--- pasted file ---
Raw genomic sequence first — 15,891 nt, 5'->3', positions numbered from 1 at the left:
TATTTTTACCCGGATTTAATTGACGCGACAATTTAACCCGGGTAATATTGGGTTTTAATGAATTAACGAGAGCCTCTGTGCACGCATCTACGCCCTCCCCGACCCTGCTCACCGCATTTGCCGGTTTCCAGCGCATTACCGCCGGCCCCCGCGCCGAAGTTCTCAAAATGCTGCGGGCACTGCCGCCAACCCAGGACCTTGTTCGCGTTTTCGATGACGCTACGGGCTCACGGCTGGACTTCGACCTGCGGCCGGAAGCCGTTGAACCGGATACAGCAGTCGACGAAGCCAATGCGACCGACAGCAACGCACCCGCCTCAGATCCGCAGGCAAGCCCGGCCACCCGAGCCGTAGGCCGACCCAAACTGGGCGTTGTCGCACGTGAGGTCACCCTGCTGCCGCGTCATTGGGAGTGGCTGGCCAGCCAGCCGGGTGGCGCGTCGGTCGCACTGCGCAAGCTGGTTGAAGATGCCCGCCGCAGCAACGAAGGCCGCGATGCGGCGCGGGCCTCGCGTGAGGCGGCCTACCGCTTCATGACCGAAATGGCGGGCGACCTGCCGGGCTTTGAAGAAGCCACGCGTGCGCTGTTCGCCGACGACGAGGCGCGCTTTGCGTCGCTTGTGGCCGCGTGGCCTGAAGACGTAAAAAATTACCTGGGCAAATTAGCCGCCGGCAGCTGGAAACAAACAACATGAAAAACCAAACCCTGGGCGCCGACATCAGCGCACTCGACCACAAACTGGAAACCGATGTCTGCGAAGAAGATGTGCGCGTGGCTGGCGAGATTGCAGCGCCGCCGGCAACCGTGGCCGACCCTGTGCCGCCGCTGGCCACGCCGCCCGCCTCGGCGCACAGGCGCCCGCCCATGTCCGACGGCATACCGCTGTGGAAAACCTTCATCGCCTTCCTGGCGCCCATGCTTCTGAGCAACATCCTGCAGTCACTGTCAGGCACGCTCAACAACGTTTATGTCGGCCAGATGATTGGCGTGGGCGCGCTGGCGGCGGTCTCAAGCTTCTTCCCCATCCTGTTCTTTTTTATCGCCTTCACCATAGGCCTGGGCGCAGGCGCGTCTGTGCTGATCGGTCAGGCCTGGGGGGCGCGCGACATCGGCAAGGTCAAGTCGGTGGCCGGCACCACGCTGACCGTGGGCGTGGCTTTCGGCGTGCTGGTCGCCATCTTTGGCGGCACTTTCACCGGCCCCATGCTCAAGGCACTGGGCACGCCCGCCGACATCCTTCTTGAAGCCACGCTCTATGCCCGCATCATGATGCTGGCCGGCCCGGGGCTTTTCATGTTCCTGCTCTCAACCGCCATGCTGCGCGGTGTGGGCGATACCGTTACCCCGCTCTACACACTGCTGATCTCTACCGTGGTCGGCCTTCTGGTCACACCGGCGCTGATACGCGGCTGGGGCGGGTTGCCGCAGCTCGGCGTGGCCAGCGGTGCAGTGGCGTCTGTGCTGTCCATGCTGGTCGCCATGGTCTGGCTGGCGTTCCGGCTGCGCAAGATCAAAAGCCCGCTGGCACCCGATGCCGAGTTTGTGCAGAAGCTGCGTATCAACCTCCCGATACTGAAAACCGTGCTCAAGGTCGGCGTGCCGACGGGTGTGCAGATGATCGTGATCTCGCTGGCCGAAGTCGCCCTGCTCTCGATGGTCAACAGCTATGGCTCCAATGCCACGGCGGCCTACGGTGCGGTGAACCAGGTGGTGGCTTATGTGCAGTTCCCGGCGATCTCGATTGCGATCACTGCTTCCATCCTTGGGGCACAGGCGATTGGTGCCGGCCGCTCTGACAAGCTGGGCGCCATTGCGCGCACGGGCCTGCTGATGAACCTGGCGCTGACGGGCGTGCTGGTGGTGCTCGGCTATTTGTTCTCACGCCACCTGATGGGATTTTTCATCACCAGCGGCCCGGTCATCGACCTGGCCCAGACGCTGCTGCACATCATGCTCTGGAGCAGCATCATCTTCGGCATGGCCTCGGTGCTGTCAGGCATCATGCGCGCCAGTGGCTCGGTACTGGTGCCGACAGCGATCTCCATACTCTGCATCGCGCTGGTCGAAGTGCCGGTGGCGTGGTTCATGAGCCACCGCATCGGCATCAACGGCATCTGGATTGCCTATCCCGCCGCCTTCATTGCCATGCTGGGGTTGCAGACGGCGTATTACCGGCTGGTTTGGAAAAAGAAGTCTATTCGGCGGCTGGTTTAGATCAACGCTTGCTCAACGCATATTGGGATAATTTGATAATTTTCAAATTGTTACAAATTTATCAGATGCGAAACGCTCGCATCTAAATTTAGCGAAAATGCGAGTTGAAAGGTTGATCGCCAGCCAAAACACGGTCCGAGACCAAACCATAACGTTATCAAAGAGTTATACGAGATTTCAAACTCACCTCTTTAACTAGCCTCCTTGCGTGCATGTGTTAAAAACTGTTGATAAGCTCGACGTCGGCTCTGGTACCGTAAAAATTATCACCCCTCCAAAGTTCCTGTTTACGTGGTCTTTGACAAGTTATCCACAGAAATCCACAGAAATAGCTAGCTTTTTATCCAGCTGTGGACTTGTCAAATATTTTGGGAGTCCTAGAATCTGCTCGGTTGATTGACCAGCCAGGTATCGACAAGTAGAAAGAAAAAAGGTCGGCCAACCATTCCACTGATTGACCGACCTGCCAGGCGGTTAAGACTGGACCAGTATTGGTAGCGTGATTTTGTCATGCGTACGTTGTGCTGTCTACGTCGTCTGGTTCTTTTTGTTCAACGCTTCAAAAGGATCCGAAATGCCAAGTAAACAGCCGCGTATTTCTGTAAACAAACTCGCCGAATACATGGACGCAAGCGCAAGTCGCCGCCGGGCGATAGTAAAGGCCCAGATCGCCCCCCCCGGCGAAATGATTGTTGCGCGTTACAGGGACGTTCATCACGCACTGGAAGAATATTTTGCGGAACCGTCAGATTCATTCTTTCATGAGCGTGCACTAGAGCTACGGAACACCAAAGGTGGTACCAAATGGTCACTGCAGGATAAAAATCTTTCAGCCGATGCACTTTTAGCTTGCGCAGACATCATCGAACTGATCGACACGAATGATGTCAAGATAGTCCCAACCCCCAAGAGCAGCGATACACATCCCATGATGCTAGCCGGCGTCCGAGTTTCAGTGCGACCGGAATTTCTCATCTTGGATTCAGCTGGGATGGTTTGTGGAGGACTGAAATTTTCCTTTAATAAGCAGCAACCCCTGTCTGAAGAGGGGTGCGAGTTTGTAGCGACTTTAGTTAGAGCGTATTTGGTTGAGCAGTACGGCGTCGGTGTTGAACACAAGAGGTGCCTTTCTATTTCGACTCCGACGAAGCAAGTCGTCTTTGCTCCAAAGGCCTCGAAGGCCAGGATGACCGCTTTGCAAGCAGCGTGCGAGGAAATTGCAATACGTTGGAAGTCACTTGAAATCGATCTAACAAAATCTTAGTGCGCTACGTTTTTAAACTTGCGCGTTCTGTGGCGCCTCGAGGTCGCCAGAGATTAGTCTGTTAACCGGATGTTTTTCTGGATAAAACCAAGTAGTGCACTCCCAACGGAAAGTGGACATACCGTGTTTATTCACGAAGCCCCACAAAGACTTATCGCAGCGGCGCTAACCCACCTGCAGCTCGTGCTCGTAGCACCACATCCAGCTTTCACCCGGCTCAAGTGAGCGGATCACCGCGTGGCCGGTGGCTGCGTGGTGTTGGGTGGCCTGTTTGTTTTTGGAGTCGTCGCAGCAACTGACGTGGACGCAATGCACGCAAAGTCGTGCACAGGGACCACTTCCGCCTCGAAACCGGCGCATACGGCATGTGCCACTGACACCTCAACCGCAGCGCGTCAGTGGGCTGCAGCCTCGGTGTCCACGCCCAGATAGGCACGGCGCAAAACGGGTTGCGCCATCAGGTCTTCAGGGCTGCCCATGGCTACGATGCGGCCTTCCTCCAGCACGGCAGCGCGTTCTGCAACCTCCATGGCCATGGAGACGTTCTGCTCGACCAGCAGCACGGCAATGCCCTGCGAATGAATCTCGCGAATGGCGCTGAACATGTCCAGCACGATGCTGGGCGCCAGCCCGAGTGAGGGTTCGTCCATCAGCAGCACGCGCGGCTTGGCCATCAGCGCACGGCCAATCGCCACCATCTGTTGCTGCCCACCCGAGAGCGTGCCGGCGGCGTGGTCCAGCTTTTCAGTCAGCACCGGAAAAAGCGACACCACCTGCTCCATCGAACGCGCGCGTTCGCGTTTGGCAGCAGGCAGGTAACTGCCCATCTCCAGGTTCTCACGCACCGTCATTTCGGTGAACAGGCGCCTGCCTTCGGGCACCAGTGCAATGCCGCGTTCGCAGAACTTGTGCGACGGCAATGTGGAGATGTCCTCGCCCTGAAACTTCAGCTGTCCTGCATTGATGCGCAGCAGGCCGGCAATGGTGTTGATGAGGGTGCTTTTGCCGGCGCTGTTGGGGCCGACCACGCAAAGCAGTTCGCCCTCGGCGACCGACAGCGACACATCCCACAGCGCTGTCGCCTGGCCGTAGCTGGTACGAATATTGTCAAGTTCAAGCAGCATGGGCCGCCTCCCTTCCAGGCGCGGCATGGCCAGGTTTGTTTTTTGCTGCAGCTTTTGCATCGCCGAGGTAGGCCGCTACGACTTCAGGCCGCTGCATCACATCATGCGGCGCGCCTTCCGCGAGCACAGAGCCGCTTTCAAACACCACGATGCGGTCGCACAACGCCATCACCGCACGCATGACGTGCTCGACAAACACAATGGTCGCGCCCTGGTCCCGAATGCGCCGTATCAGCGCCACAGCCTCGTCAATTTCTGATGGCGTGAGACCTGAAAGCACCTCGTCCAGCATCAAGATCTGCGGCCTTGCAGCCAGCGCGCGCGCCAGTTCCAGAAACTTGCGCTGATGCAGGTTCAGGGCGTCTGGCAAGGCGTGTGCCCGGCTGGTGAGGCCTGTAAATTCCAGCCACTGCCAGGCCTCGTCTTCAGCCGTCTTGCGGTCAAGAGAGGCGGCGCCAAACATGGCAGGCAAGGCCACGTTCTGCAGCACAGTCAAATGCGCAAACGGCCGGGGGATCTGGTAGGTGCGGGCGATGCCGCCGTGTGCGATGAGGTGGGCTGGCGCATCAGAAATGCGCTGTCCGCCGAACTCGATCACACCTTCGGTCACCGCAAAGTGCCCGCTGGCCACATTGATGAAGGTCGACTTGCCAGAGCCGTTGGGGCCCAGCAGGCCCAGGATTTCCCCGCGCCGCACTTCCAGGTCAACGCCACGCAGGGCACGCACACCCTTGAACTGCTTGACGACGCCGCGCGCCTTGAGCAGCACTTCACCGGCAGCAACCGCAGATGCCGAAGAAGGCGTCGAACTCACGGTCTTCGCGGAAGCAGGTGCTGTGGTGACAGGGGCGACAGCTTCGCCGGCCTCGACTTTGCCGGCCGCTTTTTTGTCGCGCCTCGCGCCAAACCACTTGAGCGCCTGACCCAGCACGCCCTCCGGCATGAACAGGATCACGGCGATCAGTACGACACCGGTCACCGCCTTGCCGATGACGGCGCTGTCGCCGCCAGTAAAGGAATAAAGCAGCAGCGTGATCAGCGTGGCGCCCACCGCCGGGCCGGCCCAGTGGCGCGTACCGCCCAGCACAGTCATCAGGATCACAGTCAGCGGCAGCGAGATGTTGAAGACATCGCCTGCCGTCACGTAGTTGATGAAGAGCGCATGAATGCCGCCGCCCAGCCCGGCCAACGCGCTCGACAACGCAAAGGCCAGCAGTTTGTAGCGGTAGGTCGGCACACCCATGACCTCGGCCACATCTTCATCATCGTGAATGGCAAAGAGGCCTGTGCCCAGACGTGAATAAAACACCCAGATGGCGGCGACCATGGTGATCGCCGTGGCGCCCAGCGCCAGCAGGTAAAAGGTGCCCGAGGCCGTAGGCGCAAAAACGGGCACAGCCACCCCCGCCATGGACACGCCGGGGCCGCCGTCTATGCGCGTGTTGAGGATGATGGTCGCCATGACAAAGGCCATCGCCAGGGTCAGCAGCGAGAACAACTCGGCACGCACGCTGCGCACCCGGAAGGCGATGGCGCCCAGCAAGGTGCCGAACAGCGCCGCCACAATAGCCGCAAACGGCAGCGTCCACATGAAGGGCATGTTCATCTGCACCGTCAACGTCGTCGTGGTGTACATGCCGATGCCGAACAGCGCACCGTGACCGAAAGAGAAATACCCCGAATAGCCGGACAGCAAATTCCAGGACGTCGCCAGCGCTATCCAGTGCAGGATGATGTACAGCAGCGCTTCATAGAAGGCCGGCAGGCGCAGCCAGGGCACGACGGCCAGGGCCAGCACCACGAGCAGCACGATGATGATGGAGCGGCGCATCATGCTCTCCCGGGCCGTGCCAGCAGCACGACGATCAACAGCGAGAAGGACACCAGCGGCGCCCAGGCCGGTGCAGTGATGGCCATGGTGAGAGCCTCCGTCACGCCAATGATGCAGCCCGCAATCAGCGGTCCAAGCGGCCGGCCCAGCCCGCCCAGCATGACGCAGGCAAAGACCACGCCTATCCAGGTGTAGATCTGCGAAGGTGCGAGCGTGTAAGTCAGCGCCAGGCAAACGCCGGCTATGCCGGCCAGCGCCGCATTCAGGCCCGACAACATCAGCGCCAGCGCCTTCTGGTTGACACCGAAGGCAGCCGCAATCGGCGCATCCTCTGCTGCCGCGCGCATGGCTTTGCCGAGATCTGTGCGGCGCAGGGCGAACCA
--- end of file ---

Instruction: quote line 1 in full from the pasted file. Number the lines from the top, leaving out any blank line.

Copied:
Raw genomic sequence first — 15,891 nt, 5'->3', positions numbered from 1 at the left: